86 started saying wait a minute, we're not going to pass that here. Certain parents were saying, we're not going to pass that, we don't want to be guinea pigs. And then Merck backed off, because they were in cahoots with the government. And then it came o ut that it was only going to be effective against 1 strain or something? It wasn't going to protect women against all cervical cancer." Another mother of two girls commented: "They're recommending it to girls in early adolescence or preadolescent years the idea being that it works better before you become sexually active. Apparently American Pediatric Society is saying to do this, so on the one hand there is this government seal of approval on it, but yet controversy still seems to be swirling around i t." HPV Vaccination Intentions A key part of my interview protocol examined whether or not participants indicated that they were planning on getting the Gardasil vaccine for their daughter(s) or had done so already. This quote by a 42 year old mother of a 10 year old girl provides an example of the various issues involved in whether or not mothers choose to vaccinate their daughters against HPV: I was sitting with a group of mothers, having lunch, there were 4 of us. Elizabeth brought the conversation a round to this survey, and so we were talking about it. And we were all very anti getting the shotI mean it was justwe were almost rabid and I'm looking at my friend at the end of the table and she's just incredibly quiet and in her lunch and I was thi nking what's wrong with her, and I'm watching her and I just sort of stated my opinion that it's not time honored and time tested yet and I'm like, Sarah? And she looked at me and goes yeah I already gave her the vaccine we just went (Makes facial ex pressions of shock) you could have heard a pin drop. The girls were sitting on the other end of the table they weren't paying attention to usso we all just grabbed our sodas and started taking a drink. And she just said, well I just believe in it we didn't say anything to her, we'd already commented. And she just felt the need to defend herself all of us have known each other for 10 12 years and we're all looking at each other, and she just felt the need to defend herself, and the only thing she co uld say in her defense, was, well I trust my pediatrician, and he said it was going to be fine and I trust him. And I don't trust my pediatrician, as you know so I was just like, well that's alright Sarah, no big deal I mean I didn't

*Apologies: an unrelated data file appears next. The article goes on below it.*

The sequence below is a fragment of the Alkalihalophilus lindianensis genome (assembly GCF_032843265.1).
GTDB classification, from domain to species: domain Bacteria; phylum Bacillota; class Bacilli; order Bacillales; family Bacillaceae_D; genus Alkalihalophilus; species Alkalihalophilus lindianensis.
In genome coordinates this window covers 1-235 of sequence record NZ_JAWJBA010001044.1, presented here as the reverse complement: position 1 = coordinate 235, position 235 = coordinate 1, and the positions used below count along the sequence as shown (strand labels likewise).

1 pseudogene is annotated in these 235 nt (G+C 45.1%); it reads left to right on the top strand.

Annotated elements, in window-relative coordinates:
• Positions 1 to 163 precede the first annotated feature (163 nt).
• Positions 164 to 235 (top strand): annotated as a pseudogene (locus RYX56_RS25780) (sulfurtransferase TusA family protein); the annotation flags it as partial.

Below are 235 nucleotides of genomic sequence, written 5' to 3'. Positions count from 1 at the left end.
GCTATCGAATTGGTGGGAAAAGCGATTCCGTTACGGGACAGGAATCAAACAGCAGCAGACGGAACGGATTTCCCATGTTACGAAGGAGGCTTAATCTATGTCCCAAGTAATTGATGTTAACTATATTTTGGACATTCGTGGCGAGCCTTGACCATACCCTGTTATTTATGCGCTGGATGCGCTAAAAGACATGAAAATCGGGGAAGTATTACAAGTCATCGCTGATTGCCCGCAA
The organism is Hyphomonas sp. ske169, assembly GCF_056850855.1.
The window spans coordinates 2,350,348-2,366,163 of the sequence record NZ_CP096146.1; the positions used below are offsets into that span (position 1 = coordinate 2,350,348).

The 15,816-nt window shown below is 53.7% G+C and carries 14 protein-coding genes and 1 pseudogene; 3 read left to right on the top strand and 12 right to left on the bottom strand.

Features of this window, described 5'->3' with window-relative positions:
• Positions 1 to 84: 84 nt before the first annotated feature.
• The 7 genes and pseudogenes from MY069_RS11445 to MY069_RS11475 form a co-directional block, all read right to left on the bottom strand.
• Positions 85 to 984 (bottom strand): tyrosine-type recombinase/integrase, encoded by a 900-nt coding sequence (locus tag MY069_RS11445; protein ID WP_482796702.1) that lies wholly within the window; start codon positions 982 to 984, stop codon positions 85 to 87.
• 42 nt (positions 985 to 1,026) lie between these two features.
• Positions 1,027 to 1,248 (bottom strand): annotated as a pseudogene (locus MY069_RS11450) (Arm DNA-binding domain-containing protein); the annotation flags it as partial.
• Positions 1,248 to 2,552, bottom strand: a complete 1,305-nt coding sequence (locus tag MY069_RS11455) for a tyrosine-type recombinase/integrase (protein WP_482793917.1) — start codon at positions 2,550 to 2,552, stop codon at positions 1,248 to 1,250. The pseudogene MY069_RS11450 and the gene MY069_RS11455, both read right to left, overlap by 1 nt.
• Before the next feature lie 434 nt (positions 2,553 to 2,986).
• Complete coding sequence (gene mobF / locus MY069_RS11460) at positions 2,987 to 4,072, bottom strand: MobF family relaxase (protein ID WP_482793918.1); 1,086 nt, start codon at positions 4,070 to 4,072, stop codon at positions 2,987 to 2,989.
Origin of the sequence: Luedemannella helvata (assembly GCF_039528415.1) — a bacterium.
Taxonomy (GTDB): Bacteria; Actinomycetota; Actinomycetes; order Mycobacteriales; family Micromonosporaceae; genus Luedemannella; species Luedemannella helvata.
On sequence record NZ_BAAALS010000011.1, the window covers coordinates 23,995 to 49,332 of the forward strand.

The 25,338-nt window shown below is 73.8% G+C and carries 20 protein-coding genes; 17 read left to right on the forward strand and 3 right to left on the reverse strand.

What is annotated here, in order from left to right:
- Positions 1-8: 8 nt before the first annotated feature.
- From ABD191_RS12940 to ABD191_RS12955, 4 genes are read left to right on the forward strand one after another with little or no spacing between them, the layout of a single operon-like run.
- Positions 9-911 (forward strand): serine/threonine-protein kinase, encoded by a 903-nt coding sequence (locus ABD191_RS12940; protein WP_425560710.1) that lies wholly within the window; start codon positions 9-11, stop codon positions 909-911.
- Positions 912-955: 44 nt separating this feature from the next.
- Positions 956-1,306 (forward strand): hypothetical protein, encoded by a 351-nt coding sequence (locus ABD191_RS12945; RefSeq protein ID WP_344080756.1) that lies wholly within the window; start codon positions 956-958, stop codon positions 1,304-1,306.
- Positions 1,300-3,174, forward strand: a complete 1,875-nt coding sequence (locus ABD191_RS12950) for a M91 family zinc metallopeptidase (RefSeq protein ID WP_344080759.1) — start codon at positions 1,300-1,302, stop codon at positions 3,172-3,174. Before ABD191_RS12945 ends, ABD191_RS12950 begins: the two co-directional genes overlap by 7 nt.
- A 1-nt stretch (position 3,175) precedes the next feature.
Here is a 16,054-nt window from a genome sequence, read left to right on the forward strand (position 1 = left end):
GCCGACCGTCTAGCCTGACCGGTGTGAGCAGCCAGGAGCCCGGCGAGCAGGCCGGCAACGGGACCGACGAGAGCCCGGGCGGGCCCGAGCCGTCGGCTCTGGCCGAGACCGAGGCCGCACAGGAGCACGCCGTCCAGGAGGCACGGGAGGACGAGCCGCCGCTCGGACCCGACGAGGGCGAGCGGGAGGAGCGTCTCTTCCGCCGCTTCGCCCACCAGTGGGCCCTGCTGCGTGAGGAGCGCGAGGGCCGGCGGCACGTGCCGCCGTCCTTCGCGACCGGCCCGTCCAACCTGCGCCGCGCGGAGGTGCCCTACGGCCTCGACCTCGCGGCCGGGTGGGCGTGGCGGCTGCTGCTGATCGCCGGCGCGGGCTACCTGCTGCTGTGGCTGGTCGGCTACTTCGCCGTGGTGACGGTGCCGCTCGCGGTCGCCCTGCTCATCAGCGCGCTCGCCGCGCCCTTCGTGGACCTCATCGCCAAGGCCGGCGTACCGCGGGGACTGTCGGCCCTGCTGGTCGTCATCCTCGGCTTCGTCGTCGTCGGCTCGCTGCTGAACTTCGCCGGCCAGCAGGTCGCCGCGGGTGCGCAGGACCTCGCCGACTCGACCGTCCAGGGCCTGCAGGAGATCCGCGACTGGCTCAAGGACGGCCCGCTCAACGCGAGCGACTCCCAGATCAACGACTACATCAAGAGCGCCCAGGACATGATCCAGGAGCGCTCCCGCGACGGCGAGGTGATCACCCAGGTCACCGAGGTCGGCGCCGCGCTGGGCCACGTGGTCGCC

8 7 want to grind her into the stone and that's the only thing she could say was that she trusted her pediatrician and I just thought, I don't trust my pediatrician as far as I can throw him. It's not trusting him, but believing in him to the point where I would let him mak e the decisions here." Figure 4.3 outlines the responses I received from the women in my sample. Two mothers had already had their daughters vaccinated at the time of the interview. Six mothers expressed that they were going to do it in a relatively shor t period of time. Five participants were, at that point, unsure, but would possibly consider it with more research and/or time. Twelve mothers were against their daughters being vaccinated and had no intentions of getting the vaccine in the future. F igure 4.3: HPV Vaccination Intentions In addition to other concerns about the potential risk vaccines posed to their children, half of the participants who were against getting the vaccine for their daughters were also more unaware of the prevalence of H PV (n=6). Many of the participants who